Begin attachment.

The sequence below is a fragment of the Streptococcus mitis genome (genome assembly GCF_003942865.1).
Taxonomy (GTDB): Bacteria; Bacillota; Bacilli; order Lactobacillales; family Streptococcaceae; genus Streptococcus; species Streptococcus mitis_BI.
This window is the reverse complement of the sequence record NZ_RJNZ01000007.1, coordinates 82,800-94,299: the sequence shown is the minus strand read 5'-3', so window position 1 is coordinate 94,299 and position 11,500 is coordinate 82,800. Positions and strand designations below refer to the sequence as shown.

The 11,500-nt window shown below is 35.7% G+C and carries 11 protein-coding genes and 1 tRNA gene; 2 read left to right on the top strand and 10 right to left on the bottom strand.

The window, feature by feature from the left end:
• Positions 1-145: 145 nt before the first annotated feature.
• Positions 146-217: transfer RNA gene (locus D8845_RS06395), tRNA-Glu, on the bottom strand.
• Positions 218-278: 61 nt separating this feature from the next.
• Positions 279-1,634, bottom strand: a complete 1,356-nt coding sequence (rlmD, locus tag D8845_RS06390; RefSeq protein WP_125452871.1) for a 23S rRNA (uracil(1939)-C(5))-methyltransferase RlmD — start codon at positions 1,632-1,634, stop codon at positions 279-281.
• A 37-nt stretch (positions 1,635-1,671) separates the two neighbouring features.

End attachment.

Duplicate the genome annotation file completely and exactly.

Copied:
The sequence below is a fragment of the Streptococcus mitis genome (genome assembly GCF_003942865.1).
Taxonomy (GTDB): Bacteria; Bacillota; Bacilli; order Lactobacillales; family Streptococcaceae; genus Streptococcus; species Streptococcus mitis_BI.
This window is the reverse complement of the sequence record NZ_RJNZ01000007.1, coordinates 82,800-94,299: the sequence shown is the minus strand read 5'-3', so window position 1 is coordinate 94,299 and position 11,500 is coordinate 82,800. Positions and strand designations below refer to the sequence as shown.

The 11,500-nt window shown below is 35.7% G+C and carries 11 protein-coding genes and 1 tRNA gene; 2 read left to right on the top strand and 10 right to left on the bottom strand.

The window, feature by feature from the left end:
• Positions 1-145: 145 nt before the first annotated feature.
• Positions 146-217: transfer RNA gene (locus D8845_RS06395), tRNA-Glu, on the bottom strand.
• Positions 218-278: 61 nt separating this feature from the next.
• Positions 279-1,634, bottom strand: a complete 1,356-nt coding sequence (rlmD, locus tag D8845_RS06390; RefSeq protein WP_125452871.1) for a 23S rRNA (uracil(1939)-C(5))-methyltransferase RlmD — start codon at positions 1,632-1,634, stop codon at positions 279-281.
• A 37-nt stretch (positions 1,635-1,671) separates the two neighbouring features.